It was just past noon. Carol and I had a couple of hours to kill, so we started walking to the store.  Mike’s estimate of one mile was less than reality (not for the first time).  How much farther?  Again, a pickup truck slowed down to pass us and I waved them down.  How much further to the store?  A mile-and-a-half.  Would you give us a ride in the back of your truck?  Sure, hop in.  Two old ladies didn’t exactly hop, but we had a nice ride to the store.

Green Cove, not on the map, not on GPS, no cell service, no wifi, a pay phone hanging on the wall outside the store.  The Lodge at Green Cove boasts 17 tiny rooms that faced the two-lane blacktop and had rear balconies hanging over the Tellico River.  A few cabins with tiny yards populated the opposite side of the road.  River Road is a favorite of motorcyclists and the store seemed to be a must-stop. Carol and I got sodas and Drumstick ice cream cones and sat at a picnic table outside under the covered porch.  Two fellows sitting at the next table, one saw Carol’s cap “Falkland Islands” and struck up a conversation.  He was originally from Denmark, worked in the merchant marine, and they used to deliver something-or-other to the Falklands.  How did he end up in this part of Tennessee?  He shrugged. “Just lucky.”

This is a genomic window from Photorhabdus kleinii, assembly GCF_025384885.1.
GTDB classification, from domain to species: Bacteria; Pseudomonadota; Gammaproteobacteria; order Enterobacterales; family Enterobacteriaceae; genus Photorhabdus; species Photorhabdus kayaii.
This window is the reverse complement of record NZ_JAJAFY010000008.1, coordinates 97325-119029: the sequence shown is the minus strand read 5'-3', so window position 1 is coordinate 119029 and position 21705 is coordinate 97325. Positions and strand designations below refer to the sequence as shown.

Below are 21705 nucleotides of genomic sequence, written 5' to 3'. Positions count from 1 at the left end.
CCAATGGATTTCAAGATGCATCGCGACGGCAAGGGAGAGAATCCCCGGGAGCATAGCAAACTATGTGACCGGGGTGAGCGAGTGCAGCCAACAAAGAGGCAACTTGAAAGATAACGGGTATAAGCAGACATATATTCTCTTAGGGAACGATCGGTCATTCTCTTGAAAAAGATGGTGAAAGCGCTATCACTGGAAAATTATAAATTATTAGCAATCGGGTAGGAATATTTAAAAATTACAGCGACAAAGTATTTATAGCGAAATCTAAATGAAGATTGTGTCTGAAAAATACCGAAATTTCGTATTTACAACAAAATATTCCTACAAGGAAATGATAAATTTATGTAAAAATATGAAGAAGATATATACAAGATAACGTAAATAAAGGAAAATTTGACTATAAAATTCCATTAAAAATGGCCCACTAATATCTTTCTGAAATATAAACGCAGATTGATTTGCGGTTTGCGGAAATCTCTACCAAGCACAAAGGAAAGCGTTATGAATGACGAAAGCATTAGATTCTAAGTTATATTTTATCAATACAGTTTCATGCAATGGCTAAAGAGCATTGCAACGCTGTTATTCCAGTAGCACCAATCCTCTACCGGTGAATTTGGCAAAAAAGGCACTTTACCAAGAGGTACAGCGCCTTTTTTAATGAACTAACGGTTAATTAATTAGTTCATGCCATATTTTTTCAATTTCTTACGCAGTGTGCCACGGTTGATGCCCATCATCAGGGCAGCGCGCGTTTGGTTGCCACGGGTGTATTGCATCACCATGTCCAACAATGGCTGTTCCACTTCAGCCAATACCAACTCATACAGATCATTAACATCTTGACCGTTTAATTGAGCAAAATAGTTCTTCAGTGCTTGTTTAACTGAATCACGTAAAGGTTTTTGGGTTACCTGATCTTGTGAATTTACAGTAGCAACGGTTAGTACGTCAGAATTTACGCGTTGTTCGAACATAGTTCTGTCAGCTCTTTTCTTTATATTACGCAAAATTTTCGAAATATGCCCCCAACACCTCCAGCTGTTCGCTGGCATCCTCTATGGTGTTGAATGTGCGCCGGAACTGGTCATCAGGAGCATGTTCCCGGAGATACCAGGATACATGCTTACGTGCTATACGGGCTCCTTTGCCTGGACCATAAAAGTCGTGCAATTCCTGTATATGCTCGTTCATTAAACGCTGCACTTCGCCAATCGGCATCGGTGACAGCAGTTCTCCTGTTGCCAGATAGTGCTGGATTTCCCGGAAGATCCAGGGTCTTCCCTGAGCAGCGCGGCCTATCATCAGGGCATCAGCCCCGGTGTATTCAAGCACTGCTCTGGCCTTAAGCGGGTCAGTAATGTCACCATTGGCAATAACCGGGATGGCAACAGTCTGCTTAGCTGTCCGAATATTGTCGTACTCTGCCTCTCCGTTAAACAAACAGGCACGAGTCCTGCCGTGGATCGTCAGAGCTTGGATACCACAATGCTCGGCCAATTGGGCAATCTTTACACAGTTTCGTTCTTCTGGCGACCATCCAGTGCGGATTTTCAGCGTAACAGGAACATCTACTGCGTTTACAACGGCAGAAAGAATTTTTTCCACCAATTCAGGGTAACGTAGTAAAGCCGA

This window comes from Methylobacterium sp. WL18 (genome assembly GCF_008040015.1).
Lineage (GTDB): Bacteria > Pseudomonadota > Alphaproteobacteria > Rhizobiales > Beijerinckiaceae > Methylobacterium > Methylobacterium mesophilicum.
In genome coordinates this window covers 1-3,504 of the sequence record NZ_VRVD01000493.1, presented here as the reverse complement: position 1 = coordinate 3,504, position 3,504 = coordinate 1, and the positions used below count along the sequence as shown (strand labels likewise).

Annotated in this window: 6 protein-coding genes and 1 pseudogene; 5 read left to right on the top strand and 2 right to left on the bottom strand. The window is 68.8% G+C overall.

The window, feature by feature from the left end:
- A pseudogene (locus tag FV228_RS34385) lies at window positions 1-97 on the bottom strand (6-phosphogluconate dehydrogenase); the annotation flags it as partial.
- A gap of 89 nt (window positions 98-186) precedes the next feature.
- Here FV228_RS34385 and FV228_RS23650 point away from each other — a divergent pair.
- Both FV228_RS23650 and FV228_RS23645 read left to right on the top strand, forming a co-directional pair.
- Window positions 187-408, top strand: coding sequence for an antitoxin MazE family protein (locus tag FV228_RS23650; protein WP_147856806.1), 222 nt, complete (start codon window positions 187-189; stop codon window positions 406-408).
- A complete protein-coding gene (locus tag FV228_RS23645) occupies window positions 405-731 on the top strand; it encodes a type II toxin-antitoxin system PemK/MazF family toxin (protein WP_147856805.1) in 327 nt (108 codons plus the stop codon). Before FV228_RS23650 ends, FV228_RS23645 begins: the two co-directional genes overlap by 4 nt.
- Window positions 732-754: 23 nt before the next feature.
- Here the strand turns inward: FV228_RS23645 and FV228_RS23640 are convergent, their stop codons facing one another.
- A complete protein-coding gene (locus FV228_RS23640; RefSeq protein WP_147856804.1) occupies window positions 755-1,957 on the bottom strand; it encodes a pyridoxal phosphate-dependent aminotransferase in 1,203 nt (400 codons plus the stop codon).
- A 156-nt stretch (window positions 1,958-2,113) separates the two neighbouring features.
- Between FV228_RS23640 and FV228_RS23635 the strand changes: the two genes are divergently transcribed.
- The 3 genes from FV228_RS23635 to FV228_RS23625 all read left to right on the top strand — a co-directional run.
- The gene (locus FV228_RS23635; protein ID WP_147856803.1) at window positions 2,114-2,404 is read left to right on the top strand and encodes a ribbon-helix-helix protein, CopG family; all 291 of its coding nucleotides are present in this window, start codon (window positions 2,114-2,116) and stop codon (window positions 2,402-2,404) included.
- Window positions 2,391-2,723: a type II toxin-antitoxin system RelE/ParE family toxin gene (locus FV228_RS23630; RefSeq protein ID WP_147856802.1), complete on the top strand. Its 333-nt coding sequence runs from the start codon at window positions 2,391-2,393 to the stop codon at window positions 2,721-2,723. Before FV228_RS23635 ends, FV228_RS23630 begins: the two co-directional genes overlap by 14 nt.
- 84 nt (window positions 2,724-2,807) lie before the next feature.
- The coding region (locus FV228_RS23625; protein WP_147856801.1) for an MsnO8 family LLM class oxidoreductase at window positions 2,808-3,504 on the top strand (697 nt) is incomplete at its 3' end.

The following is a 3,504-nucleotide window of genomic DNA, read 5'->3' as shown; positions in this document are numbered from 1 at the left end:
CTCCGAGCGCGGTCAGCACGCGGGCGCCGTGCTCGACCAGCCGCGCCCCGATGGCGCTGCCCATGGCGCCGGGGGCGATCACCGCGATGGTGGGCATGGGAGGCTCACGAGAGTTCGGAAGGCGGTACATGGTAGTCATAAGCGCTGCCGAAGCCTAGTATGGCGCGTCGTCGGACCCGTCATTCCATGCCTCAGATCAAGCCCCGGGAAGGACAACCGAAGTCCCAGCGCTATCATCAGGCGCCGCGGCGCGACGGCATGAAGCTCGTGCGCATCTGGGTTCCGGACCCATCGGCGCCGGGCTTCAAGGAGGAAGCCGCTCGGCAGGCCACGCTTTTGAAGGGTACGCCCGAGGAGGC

Mike picked us up around 2:00 p.m. and we drove back up to Beaverdam Bald.  There was debris strewn along the road from yesterday’s storm.  At the top, we all pulled out phones to take advantage of the wifi signal, but a wind suddenly whipped up and the sky darkened for the daily thunderstorm.  Carol wanted to get off the bald before the rain.  The drive down lasted 30 nail-biting minutes as the storm blew through.  At the bottom, we parked to wait for Mike (he waited out the storm at the bald). When he reached Carol’s car he had to tap on the window to wake us up.  What, us asleep?

Mike needed to gas up, so while he drove to the next town (40 minutes one way), Carol and I returned to our little cabin in the woods.  The storm had abated but the rain continued in fits and starts.  We hung up wet clothes (again) and pulled out the coolers.  On the porch, Carol spread out a feast of hummus, crackers, carrots and ginger beer and we rocked our cares away.  Her car was safe, we were safe, good food and time to enjoy it.  

“Wherever you go, no matter what the weather, always bring your own sunshine.”  ~Anthony J. D'Angelo